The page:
John Sayer: Position statement on inclusion of “fatigue illnesses”

Position statement

John Sayer, Chair, M.E.Support-Norfolk

28 June 2008

For the record, I am also someone who is not in favour of combining M.E. (and aspects of advocacy / campaigning) with any other illness (‘fatiguing’ or not), if for no other reason than that is partly what is holding things back already.

M.E. Support-Norfolk’s stand on this is emphatic:

 M.E.SUPPORT-NORFOLK: WHO WE ARE

Myalgic Encephalomyelitis has been categorised as a neurological disorder by the World Health Organisation (at ICD-10 G93.3) since 1969.

“M.E. Support-Norfolk” – the initials in our name stand for Myalgic Encephalomyelitis – has adopted the ‘Canadian Guidelines’ definition of M.E. ( downloadable from the internet at http://tinyurl.com/br8oa ).

We have been in existence for over twenty years now, having originally begun as a local branch of one of the national M.E. charities and since 2000, when our current name was adopted, have been an independent, self-financing support group.

We have our own library of books, videotapes, DVDs and audiobooks for members to borrow. Most of these are naturally M.E.-related, but some are purely for enjoyment! Members (membership is currently £6.00 per year) also receive our monthly newsletter “MEMO”.

Each April we hold an Annual General Meeting for members, which is sometimes followed by a guest speaker whose presentation is open to the public.

We have also sponsored the occasional presentation at times other than our AGM; for example, Dr. Bruce Carruthers (principal author of the ‘Canadian Guidelines’) and Prof. Malcolm Hooper (Emeritus Professor of Medicinal Chemistry and leading champion of M.E. & Gulf War Syndrome sufferers) gave talks in Norwich in 2005. Both presentations were filmed and made available on DVD and videotape and a special DVD double-pack was also distributed to all GP surgeries and health centres throughout Norfolk.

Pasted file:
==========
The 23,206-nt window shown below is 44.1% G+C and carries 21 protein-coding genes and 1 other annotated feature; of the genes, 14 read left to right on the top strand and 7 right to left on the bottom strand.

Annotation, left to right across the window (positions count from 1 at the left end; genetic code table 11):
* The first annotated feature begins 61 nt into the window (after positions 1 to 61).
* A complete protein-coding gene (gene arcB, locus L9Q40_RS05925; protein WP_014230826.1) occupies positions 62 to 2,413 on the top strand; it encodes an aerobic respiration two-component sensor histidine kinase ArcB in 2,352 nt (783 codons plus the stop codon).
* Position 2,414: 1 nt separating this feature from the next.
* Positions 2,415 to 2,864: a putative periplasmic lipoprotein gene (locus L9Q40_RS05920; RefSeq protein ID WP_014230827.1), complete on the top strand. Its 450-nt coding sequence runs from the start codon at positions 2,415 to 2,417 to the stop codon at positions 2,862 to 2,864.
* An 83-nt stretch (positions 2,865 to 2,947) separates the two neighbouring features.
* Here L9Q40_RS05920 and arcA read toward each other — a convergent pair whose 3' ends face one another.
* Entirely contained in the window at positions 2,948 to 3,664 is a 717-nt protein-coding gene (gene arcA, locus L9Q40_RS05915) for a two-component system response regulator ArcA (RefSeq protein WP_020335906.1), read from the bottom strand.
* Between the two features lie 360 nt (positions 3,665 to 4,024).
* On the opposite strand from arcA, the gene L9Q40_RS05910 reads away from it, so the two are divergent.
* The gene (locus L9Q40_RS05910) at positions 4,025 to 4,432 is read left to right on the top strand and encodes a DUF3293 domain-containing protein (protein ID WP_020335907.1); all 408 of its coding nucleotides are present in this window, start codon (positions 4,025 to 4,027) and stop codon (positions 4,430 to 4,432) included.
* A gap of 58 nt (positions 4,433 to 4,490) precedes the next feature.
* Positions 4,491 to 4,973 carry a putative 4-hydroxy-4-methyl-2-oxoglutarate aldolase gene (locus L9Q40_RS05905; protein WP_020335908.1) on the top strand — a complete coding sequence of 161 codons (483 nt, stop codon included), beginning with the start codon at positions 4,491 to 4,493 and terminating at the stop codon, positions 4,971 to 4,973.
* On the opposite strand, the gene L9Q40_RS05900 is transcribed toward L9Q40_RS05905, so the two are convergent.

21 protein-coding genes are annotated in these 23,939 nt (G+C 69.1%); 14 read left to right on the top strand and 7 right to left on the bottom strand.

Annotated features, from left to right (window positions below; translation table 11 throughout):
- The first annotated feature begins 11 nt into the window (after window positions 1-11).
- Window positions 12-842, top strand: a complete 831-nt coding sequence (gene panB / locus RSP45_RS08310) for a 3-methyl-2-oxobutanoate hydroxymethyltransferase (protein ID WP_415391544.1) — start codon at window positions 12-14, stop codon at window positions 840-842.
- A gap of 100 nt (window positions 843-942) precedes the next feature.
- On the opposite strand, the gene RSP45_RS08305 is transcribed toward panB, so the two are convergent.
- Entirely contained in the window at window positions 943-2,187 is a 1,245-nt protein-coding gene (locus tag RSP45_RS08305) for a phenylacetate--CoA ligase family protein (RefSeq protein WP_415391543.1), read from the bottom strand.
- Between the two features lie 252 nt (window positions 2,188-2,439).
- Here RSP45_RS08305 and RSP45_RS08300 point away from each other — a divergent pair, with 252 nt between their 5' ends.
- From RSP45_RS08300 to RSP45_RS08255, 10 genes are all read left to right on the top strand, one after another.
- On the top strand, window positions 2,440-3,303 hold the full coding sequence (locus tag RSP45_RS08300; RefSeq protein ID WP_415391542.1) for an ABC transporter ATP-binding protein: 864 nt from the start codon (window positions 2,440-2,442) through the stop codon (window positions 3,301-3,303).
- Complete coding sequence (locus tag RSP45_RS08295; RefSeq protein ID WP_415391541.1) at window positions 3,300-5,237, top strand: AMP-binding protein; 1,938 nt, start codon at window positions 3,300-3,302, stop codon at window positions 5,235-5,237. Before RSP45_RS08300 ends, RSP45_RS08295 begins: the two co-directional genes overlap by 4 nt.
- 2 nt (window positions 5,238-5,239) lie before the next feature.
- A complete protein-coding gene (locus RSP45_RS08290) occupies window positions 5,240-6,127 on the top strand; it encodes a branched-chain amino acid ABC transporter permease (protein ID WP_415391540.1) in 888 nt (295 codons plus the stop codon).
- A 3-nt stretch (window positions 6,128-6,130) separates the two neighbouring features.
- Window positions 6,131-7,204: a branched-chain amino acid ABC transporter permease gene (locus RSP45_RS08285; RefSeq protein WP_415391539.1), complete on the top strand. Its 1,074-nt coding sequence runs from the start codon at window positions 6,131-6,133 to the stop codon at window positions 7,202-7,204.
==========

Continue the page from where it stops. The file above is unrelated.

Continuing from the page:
Regular informal monthly support meetings are held in Norwich, sometimes with presentations on topics such as nutrition and complementary therapies, and individual members also host their own occasional get-togethers as well as organising various events throughout the year, particularly during M.E. Awareness Week, to raise funds for M.E. charities and research.

We have a web site presence at http://www.sayer.abel.co.uk/MES-N.html which includes a selection of relevant articles.

“M.E. Support-Norfolk”, in line with the World Health Organisation, recognises Myalgic Encephalomyelitis as a neurological condition. We are therefore interested in biomedical research and treatments and do not seek to promote ‘biopsychosocial’, psychological or psychiatric approaches to dealing with M.E. The WHO does not have a classification for ‘myalgic encephalopathy’ and we do not promote this name as an alternative for Myalgic Encephalomyelitis.

We do not accept Chronic Fatigue Syndrome as being another name for M.E., nor do we agree that M.E. is an illness ‘characterised by fatigue’. While we recognise that any severe long term illness can induce fatigue as well as anxiety, despair or even depression in patients, in line with the experience of hundreds, if not thousands, of patients we do not accept that cognitive behavioural therapy (CBT) or graded exercise therapy (GET) – or equivalent ‘treatments’ under other names – actually address the illness itself.

Our Aims and Objectives:

  • To provide information and support to people with M.E., their carers, families and friends.
  • To raise awareness of M.E. locally within the media, health care organisations and the general public.
  • To campaign for more recognition, research and better care and benefits for people with M.E.

John Sayer, Chair, M.E.Support-Norfolk

28 June 2008

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